The empirical study of happiness is all the rage. Scholars across disciplines are measuring, dissecting, and writing about happiness; trying to find the causes, correlates, and conditions of happiness; and trying to explain how people can be happier and sustain happiness. In recent years, legal scholars have relied on these findings to explain or justify changes to legal institutions as diverse as the tax code, the tort system, criminal punishment, and corporate governance.
The trouble is the data on happiness cannot inform public policy generally or transform legal institutions specifically without additional, significant theoretical undergirding. This Article shows that scholars cannot use the happiness data instrumentally without answering two foundational questions. Scholars must first figure out whether and how the data collected relate to more complete definitions of well-being. Second, scholars must determine whether, in light of other normative theories that animate substantive law, the apparent conflict between prediction, experience, and memory matters. These two foundational questions, in turn, raise important concerns about the importance of hedonic adaptation, a finding that a number of scholars have relied upon in recent articles.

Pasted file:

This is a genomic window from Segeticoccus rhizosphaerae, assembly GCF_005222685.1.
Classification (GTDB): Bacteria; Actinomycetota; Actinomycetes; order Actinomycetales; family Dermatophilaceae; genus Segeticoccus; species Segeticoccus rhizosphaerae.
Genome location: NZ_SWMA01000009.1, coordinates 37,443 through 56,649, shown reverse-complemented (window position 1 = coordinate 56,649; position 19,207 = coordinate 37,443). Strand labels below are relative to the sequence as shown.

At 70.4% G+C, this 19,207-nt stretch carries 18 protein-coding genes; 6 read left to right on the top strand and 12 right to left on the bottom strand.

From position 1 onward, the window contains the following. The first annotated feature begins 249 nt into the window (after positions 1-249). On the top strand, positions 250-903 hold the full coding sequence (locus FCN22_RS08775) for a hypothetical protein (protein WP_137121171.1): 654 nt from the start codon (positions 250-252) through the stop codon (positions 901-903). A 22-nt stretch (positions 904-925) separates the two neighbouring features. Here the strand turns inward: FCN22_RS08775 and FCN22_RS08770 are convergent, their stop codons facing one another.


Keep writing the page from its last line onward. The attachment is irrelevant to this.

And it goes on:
In working through these questions, this Article provides an important roadmap for future scholars who wish to use empirical data on happiness to set public policy or transform legal institutions.